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Wednesday, September 27, 2006

Mattia Coletti Japan Tour, Koenji 20000V, Sep. 24th

Finding places in Japan is part of the fun of going to them. I foolishly made a rough drawing of the map to 20000V in my notebook because I couldn't be arsed taking the computer upstairs, connecting it to the printer and running off a quick copy. I should know better than this by now but even after this most recent lesson, the wandering about for fully forty minutes, the phone calls back to my girlfriend asking her to check the internet and guide me, and the streams of curse words uttered, will make no difference. I probably won't learn anything from this experience and will do it all over again the next time I go to a venue for the first time. Unsurprisingly, I'm not in the greatest of moods by the time I do find the place and it takes me a while to realise that the odd, and occasionally brutal sounds filling the room are not just the white noise of a speaker that's been left on but the live DJ set of Spastic Cucumber. I pay more attention and strands of sound start to form themselves into something resembling songs before disintegrating again. It's like end of Terminator 2 when the T-1000 is melting and random human shapes appear before being sucked back into the molten steel.

Akai Giwacku are ace again. I've only seen them a couple of times but I get the feeling that they just don't do average shows. The gospelly a capella that takes them through the audience before they take the stage, something that could easily be gimmicky in another band's hands, seems like the greatest idea since Robert Johnson decided he'd trade in his soul, and the songs have a hint of Satanic malfeasance about them too. As I'm watching them perform H.I.L.L.T.O.P (available to download free from TownTone's MySapce page) I realise that what this song really needs is to be performed at a huge summer festival, the sun shining, a largely drunken audience shouting the chorus back at the band. If there's any justice in the world this will surely come to pass someday and when it does I hope to be right down the front, jumping about like an idiot.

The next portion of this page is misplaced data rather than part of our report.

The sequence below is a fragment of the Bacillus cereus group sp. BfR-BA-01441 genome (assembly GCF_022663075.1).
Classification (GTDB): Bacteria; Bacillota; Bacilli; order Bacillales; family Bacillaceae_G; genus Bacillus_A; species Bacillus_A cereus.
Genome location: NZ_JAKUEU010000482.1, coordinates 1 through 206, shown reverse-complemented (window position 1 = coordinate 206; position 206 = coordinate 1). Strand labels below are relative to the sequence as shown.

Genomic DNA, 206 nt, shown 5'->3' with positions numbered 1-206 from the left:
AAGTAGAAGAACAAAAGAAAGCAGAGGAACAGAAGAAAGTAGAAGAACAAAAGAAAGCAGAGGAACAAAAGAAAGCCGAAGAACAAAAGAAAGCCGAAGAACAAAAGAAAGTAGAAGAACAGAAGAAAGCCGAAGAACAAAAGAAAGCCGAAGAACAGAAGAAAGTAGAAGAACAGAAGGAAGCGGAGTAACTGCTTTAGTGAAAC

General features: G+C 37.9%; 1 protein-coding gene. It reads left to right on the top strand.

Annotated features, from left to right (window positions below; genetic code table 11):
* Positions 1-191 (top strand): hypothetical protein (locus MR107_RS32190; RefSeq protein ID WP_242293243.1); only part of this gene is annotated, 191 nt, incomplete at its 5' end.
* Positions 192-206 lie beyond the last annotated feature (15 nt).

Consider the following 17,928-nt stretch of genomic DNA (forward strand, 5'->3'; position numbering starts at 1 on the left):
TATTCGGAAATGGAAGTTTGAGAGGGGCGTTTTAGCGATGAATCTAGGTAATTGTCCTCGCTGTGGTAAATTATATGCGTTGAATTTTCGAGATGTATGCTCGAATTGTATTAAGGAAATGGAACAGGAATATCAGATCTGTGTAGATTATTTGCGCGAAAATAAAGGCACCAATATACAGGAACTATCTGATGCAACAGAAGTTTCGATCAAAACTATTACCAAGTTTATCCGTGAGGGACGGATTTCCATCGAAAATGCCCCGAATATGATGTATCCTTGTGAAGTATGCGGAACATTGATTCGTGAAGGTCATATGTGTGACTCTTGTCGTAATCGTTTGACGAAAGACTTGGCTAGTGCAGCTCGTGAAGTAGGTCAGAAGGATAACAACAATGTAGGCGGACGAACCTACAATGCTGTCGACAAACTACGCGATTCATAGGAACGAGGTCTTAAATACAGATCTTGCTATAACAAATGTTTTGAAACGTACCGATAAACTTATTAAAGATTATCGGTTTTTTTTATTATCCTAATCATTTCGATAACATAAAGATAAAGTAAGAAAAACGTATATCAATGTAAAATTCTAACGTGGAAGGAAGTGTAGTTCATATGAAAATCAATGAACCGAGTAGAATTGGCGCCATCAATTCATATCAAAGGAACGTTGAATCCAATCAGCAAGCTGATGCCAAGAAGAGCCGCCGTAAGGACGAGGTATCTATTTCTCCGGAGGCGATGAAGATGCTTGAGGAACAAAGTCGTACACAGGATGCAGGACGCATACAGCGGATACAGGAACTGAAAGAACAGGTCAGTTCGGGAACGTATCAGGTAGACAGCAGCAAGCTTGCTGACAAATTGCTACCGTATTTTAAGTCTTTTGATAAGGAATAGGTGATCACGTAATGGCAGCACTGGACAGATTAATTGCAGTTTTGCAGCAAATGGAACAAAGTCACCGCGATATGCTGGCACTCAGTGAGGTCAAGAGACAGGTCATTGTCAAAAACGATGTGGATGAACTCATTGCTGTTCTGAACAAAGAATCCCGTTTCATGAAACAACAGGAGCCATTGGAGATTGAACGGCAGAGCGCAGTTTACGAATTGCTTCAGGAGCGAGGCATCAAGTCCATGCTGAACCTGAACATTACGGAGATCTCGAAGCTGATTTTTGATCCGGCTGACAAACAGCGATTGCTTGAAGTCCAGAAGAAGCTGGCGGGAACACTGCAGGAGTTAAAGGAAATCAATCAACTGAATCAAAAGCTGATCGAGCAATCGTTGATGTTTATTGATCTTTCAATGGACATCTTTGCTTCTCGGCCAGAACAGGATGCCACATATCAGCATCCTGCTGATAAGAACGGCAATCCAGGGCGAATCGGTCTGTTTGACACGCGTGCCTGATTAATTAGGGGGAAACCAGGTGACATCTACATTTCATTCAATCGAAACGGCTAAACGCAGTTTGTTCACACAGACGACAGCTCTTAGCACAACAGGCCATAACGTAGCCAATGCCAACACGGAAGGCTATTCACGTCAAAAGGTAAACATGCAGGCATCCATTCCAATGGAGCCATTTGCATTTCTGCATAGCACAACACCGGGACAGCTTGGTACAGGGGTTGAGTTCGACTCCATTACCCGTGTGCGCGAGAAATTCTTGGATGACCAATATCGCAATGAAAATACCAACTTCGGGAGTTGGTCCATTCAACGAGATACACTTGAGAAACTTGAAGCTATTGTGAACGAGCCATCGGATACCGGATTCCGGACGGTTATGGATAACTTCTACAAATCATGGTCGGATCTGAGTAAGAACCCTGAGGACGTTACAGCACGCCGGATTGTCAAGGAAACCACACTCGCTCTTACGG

If Akai Giwacku had improved my mood then unfortunately the ensemble duo of Nagasawa Tetsu & Ozawa Aki bring me crashing back down to earth. The instrumental duo play everything well and as far as I can tell, the guitar playing is probably virtuoso. However, their music does nothing to grab me and, in a true sign of supportbanditis, I find myself standing on the street outside checking the score of the Ryder Cup on my mobile and hoping that by the time I get back down there they'll be done. They're not, and I catch bits of their last couple of songs. They're capable of occasional flashes of something more heartfelt and bollock-grabbing, but these moments soon pass and we're plunged back into a sea of fret-wankery. Ho-hum.

A beer later I'm hoping that solo-artist Paradise Garage (aka Toyoda Michinori) is going to be the cure for my supportbanditis. Things start well as he races through his first song in a haphazard punk way, looking like Ian McCulloch but sounding a lot rougher. I soon relapse though as it becomes apparent that his between song banter is the same length as, and sometimes longer than, the songs themselves, so I'm soon left standing there praying for the magic words 'This is the last song'. Finally, at the end of another long and rambling introduction I hear them and I'm able to relax my sphincter. The final song is the best one in the set, and not just because it's the last one. Toyoda swings between short sharp blasts of punk-pop and Sonic Youth-esque ear-shredding noise, seemingly singing a paean to someone or something (my Japanese isn't that good). If only he'd cut the intros down and stick to the music.